Hamilton contracted Electro/Data of Garland, TX to develop the watch display module for $330,000. The prototype watch used individual LEDs arranged in a dot matrix array and sourced from Hewlett Packard and consisted of 44 integrated circuits (ICs) and interconnected with over 2200 gold bonding wires embedded in epoxy to stabilize the components against normal forces encountered by a watch wearer. The board operated at 4.5 V and was powered by 3 hand made zinc carbon batteries which kept leaking and leaving chemical skin burns on the wearer.
We are familiar with Monsanto as that giant agrobiotech firm which manufactures genetically modified corn seed and pesticides. Monsanto has origins as a chemical company and somehow saw the possibilities of LED based displays in the early 1960s and began manufacturing quantities of the critical component for LED fabrication, gallium arsenide phosphide. When they couldn’t interest HP in manufacturing LEDs, Monsanto began making their own LED displays for the burgeoning calculator market in 1968. One of its engineers defected to form his own company known as Litronix and that later became the actual provider of the 7 segment LED display to the Pulsar P-I and P-II.
The markup for the retailer was 100% and each Electro/Data module cost $700 leaving Hamilton only $450 to pay for the gold case, gold strap and synthetic red sapphire display crystal from Switzerland. The first 4001 watches, despite their lofty price was a terrible money loser for the company. After a few months, some owners reported the display module failing and Hamilton was able to quietly recall all the watches and have the latest display module (Caliber 201) now entirely made in house in Lancaster, PA retrofitted onto the first 400. The new module had finally achieved reliability with the introduction by RCA of one IC able to control all the timekeeping functions and was formally introduced in the P-II model. The watch became very profitable as module costs dropped to $74 each (and to as low as $10 later on) and the switch to gold ruby glass made by Corning.
By 1974, American semiconductor companies saw the runaway success of Pulsar and decided that they could manufacture their own LED watch modules cheaper and better. How much harder would it be to then include watch cases and straps and go full bore and become digital watch manufacturers? Industry experts tried to warn them that the watch business is actually a jewelry business – and with all the volatility that goes with that. About 30 American companies began producing modules and as many as 50 American companies entered the digital watch making business. Prices for the modules began to drop as manufacturing began to exceed demand and in 1976 Texas Instrument cut its unit price to $20, and then to only $10 in 1977. There were 77 brands of LED watches for sale in the US and they all began discounting their prices. 42 million watches were sold worldwide but Pulsar only sold 10,000 units because they refused to drop their prices below $250. The company closed and the brand sold to Seiko. The Hamilton brand had been bought a few years earlier by the Swiss. Over at Litronix, the business was so devasted by its entry into the watch making world that it was purchased by Siemens in 1979 at a bargain price.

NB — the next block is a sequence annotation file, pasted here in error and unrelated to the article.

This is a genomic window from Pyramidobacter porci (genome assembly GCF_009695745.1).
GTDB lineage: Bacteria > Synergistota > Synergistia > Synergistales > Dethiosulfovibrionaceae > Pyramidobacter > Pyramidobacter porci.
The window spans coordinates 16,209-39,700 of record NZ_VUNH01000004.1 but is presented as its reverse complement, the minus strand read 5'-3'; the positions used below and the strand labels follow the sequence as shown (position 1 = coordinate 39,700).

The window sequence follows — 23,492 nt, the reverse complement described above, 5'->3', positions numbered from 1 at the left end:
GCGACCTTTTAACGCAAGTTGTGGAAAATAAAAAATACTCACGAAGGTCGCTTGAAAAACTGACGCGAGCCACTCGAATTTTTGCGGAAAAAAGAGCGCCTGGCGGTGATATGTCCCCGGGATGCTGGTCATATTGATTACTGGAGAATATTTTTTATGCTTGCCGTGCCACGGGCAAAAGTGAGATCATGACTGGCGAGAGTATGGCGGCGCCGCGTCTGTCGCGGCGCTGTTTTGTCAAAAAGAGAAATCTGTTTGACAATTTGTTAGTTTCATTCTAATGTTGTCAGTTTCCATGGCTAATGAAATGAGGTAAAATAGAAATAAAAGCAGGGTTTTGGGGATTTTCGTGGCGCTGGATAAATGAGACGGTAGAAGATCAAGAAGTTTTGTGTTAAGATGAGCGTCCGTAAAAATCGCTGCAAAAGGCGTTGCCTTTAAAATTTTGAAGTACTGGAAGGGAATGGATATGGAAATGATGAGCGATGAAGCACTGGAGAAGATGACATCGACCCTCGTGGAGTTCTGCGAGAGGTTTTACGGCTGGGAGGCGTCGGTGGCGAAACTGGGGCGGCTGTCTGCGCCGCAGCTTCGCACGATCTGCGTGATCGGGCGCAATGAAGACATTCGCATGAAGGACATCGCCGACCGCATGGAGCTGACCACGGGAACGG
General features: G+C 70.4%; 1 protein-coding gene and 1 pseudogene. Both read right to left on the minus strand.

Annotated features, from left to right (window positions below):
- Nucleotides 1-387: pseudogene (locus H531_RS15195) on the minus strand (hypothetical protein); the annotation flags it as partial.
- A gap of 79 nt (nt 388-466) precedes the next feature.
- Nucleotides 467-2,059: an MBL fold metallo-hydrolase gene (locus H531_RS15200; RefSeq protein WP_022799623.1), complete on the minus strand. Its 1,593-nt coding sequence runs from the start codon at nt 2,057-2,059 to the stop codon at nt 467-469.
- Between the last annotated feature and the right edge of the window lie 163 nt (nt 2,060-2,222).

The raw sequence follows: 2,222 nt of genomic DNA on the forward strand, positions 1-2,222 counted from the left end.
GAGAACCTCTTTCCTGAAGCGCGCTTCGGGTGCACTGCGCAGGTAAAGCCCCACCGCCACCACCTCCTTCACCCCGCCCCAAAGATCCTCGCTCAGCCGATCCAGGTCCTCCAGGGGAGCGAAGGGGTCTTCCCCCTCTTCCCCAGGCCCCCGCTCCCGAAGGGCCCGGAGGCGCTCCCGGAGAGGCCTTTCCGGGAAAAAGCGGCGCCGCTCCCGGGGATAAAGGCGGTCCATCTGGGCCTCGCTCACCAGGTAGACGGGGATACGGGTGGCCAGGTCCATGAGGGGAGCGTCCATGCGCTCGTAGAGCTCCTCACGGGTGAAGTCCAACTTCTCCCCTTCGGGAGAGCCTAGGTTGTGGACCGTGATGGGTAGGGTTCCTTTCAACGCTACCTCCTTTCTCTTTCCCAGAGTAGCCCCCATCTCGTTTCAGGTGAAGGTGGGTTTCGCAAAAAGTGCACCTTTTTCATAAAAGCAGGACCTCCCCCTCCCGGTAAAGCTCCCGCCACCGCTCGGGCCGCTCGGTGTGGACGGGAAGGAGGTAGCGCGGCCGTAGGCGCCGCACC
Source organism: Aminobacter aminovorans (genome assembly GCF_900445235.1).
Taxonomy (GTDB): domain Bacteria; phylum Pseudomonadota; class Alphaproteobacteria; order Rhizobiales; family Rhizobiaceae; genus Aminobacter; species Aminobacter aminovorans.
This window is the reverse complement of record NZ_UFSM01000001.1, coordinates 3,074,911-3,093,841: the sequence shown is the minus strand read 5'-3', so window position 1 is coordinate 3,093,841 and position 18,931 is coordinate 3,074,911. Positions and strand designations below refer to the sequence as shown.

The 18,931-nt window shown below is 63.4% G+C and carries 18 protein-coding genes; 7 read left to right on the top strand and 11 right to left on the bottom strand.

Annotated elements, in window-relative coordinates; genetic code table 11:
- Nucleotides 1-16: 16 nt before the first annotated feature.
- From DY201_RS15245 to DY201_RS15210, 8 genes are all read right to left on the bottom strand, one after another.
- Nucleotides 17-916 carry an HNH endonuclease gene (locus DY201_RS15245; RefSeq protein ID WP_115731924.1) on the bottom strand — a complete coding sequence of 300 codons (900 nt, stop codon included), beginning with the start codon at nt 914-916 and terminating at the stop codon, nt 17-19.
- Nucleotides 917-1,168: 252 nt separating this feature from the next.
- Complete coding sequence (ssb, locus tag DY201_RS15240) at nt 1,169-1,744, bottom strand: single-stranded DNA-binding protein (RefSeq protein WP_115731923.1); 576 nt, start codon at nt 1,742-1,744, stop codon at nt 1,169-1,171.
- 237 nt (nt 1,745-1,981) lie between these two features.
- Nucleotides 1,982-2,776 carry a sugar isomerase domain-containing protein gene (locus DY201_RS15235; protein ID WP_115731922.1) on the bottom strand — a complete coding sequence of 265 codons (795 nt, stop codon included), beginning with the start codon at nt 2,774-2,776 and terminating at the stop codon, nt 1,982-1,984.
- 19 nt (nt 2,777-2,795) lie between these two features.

In only the next few years, LEDs watches would completely disappear as even cheaper and battery friendly LCD watches with constant time displays appeared.
As all watch companies have a propensity to do, the 50th anniversary means it’s reissue time! The new Hamilton company has introduced a remarkably faithful modern interpretation of the P-I. In gold plate it will be limited to 1970 copies but the stainless steel ones will be churned out as long as demand exists.
BUT, you don’t have to spend anywhere near that amount to get something similar, and something with real vintage provenance and with real shared DNA to the original Pulsar. And is also from a bankrupt company that no longer exists.
This is the classic cautionary tale of success. Because on Earth, what goes up must inevitably come down.
1 Actually an additional 50 P-I were made due to the insane demand. 37 gold plated watches were made and given to important sales agents whom we would refer to as “influencers” these days.